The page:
New Ideas and Strategies for Good Jobs
See the New Ideas and Strategies for Low-Wage Work National Scan Summary (10/07)
Margy Waller, Executive Director

1. Work-Life Policies include a broad spectrum of options such as offering and permitting paid sick days, an expansion of the Federal Family and Medical Leave Act (allowing time off from work for family medical leave when a family member is seriously ill or to care for a new child) to smaller employers, paid family leave, “flex time,” and occasional flexible scheduling with considerations for an employee’s health and family commitments. Other proposals focus on creating part-time and overtime options, additional job options like part-time work with benefits, unpaid family leave, and optional (as opposed to mandatory) overtime.

2. Employer Investment Strategies include a broad array of employment benefits provided by employers. Providing such benefits is not only beneficial to employees but also pays dividends to employers by enhancing recruitment, retention, and productivity. These benefits can include homeownership and rental assistance, public transportation subsidies and assistance with car purchase, child care, and lower-interest loans (to combat the high interest of payday lenders and buy-here-pay-here car dealers). Some organizations are developing initiatives designed to improve employee engagement by developing and supporting employee understanding of job expectations and importance, providing on-the-job career planning and advancement options, promoting positive relationships between workers and a shared understanding of organizational goals and values. Other employers are considering providing assistance accessing public and private employment benefits through in-house human resource offices or outsourced providers.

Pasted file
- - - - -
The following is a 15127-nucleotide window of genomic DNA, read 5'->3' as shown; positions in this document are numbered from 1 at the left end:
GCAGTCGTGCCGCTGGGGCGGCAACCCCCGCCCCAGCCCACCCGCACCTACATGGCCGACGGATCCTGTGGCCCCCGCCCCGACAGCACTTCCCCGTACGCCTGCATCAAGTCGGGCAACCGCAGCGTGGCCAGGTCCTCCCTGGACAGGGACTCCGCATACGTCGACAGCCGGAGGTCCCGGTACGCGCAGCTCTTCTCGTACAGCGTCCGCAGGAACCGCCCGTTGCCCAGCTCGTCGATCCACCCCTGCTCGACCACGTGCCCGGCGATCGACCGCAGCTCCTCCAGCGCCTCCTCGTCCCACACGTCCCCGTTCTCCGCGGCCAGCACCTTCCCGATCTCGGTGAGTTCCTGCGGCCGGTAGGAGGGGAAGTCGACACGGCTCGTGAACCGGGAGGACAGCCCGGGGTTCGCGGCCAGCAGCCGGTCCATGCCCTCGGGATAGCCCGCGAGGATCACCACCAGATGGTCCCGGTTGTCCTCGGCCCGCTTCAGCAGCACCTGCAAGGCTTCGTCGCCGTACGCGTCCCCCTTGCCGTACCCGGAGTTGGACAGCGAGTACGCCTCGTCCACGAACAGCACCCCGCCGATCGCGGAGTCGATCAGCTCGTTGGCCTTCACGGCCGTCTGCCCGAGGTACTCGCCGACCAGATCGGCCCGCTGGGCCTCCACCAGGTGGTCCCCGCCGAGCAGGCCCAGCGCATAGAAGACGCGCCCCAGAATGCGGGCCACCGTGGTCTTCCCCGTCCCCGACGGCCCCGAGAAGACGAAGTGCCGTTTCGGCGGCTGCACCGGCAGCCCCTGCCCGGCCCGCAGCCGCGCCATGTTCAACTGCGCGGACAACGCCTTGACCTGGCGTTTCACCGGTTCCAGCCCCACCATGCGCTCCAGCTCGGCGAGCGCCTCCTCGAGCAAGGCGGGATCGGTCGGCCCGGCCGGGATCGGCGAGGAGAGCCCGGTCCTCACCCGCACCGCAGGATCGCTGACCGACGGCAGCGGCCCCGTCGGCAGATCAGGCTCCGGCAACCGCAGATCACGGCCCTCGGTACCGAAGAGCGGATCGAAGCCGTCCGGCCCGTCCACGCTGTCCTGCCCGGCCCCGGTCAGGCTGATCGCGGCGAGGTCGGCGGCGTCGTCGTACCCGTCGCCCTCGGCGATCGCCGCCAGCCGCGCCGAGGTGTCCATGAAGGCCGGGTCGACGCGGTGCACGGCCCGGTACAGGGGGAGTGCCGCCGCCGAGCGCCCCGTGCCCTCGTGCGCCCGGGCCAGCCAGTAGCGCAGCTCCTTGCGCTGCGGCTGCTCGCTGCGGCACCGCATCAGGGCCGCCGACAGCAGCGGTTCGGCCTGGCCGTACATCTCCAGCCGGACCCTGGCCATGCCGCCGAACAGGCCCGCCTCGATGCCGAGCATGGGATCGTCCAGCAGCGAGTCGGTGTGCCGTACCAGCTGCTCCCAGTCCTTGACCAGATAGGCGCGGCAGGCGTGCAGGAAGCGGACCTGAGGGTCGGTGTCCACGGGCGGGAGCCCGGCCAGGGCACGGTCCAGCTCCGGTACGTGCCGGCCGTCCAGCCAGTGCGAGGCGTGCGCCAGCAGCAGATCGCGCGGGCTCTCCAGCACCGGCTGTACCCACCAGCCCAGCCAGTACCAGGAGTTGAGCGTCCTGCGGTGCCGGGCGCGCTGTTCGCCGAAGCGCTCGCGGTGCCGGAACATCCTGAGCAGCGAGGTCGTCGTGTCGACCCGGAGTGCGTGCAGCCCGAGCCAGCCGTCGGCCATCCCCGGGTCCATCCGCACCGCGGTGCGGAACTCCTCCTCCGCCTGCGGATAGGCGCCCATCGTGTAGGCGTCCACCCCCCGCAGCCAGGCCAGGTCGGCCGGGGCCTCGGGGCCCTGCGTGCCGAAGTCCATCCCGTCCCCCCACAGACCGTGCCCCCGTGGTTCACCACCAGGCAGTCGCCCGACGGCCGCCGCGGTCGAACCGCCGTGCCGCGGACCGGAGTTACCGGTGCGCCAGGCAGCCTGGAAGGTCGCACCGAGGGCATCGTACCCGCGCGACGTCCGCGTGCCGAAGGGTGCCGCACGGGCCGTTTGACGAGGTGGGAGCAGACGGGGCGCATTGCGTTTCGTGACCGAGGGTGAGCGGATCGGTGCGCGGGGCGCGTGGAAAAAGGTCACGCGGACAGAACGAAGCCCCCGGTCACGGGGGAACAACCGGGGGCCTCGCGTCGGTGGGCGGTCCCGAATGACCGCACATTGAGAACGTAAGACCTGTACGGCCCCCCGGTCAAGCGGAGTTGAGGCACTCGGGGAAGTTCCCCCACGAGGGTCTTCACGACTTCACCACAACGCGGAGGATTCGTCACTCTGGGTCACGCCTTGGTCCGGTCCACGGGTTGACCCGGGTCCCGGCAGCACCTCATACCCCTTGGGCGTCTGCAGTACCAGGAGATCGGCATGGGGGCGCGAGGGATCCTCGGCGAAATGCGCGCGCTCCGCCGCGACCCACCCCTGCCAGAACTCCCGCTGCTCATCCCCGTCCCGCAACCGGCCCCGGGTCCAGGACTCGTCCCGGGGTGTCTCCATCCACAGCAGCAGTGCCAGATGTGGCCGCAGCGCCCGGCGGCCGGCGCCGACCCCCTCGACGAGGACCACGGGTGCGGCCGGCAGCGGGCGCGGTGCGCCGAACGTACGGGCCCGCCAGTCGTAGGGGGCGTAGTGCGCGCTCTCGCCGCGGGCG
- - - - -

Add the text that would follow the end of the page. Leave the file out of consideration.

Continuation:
3. Democratic Workplaces address the system of leadership and decision-making within the workplace. New strategies focus on employment sectors that have traditionally been excluded from activities such as collectively negotiating better working conditions. Recent examples include state policy changes that give home-based child care workers the right to organize and collectively bargain with state and local governments for better pay and benefits. Employee ownership and co-ops can also address issues of job security and quality.